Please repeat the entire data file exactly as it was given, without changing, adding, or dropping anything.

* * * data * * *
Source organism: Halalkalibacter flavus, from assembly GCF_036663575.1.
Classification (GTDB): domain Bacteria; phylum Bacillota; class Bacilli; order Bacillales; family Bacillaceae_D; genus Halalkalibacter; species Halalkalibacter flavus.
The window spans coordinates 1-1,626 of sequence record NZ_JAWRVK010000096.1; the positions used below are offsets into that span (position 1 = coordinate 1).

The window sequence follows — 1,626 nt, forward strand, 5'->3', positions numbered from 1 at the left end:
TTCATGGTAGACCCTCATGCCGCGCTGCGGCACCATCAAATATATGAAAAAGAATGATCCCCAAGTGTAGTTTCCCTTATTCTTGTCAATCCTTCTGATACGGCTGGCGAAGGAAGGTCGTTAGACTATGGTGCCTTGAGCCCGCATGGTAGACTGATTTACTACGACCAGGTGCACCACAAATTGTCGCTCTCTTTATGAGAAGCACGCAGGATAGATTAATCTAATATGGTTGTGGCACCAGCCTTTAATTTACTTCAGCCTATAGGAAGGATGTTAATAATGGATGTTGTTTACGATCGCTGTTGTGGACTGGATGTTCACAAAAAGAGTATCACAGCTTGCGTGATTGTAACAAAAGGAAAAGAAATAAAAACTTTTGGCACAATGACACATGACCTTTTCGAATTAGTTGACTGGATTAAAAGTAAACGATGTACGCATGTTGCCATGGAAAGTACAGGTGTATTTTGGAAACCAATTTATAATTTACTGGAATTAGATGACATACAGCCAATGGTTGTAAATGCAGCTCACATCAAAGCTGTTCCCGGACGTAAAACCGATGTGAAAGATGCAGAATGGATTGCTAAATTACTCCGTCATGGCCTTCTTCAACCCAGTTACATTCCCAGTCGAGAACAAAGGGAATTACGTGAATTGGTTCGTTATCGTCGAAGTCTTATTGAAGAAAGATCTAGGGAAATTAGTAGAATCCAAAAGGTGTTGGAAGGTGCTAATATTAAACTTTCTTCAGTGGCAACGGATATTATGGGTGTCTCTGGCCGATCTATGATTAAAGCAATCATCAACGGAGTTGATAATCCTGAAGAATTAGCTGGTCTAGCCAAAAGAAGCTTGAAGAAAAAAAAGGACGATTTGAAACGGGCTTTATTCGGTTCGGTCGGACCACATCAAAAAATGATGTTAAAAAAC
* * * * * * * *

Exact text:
Source organism: Halalkalibacter flavus, from assembly GCF_036663575.1.
Classification (GTDB): domain Bacteria; phylum Bacillota; class Bacilli; order Bacillales; family Bacillaceae_D; genus Halalkalibacter; species Halalkalibacter flavus.
The window spans coordinates 1-1,626 of sequence record NZ_JAWRVK010000096.1; the positions used below are offsets into that span (position 1 = coordinate 1).

The window sequence follows — 1,626 nt, forward strand, 5'->3', positions numbered from 1 at the left end:
TTCATGGTAGACCCTCATGCCGCGCTGCGGCACCATCAAATATATGAAAAAGAATGATCCCCAAGTGTAGTTTCCCTTATTCTTGTCAATCCTTCTGATACGGCTGGCGAAGGAAGGTCGTTAGACTATGGTGCCTTGAGCCCGCATGGTAGACTGATTTACTACGACCAGGTGCACCACAAATTGTCGCTCTCTTTATGAGAAGCACGCAGGATAGATTAATCTAATATGGTTGTGGCACCAGCCTTTAATTTACTTCAGCCTATAGGAAGGATGTTAATAATGGATGTTGTTTACGATCGCTGTTGTGGACTGGATGTTCACAAAAAGAGTATCACAGCTTGCGTGATTGTAACAAAAGGAAAAGAAATAAAAACTTTTGGCACAATGACACATGACCTTTTCGAATTAGTTGACTGGATTAAAAGTAAACGATGTACGCATGTTGCCATGGAAAGTACAGGTGTATTTTGGAAACCAATTTATAATTTACTGGAATTAGATGACATACAGCCAATGGTTGTAAATGCAGCTCACATCAAAGCTGTTCCCGGACGTAAAACCGATGTGAAAGATGCAGAATGGATTGCTAAATTACTCCGTCATGGCCTTCTTCAACCCAGTTACATTCCCAGTCGAGAACAAAGGGAATTACGTGAATTGGTTCGTTATCGTCGAAGTCTTATTGAAGAAAGATCTAGGGAAATTAGTAGAATCCAAAAGGTGTTGGAAGGTGCTAATATTAAACTTTCTTCAGTGGCAACGGATATTATGGGTGTCTCTGGCCGATCTATGATTAAAGCAATCATCAACGGAGTTGATAATCCTGAAGAATTAGCTGGTCTAGCCAAAAGAAGCTTGAAGAAAAAAAAGGACGATTTGAAACGGGCTTTATTCGGTTCGGTCGGACCACATCAAAAAATGATGTTAAAAAAC